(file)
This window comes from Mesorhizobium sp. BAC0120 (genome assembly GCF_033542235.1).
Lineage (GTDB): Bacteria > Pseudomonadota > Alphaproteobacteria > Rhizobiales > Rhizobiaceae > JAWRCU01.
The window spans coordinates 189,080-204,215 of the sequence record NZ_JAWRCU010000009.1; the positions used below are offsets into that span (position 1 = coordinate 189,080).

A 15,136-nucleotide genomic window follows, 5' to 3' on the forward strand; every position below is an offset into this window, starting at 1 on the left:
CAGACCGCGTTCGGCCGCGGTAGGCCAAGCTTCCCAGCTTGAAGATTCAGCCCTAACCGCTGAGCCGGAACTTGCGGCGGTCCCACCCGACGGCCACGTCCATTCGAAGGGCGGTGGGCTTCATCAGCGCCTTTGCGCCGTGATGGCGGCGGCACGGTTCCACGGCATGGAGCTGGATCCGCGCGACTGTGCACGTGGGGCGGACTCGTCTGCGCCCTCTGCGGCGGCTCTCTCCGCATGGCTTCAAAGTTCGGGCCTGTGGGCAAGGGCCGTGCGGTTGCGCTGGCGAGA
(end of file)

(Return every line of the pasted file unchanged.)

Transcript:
This window comes from Mesorhizobium sp. BAC0120 (genome assembly GCF_033542235.1).
Lineage (GTDB): Bacteria > Pseudomonadota > Alphaproteobacteria > Rhizobiales > Rhizobiaceae > JAWRCU01.
The window spans coordinates 189,080-204,215 of the sequence record NZ_JAWRCU010000009.1; the positions used below are offsets into that span (position 1 = coordinate 189,080).

A 15,136-nucleotide genomic window follows, 5' to 3' on the forward strand; every position below is an offset into this window, starting at 1 on the left:
CAGACCGCGTTCGGCCGCGGTAGGCCAAGCTTCCCAGCTTGAAGATTCAGCCCTAACCGCTGAGCCGGAACTTGCGGCGGTCCCACCCGACGGCCACGTCCATTCGAAGGGCGGTGGGCTTCATCAGCGCCTTTGCGCCGTGATGGCGGCGGCACGGTTCCACGGCATGGAGCTGGATCCGCGCGACTGTGCACGTGGGGCGGACTCGTCTGCGCCCTCTGCGGCGGCTCTCTCCGCATGGCTTCAAAGTTCGGGCCTGTGGGCAAGGGCCGTGCGGTTGCGCTGGCGAGA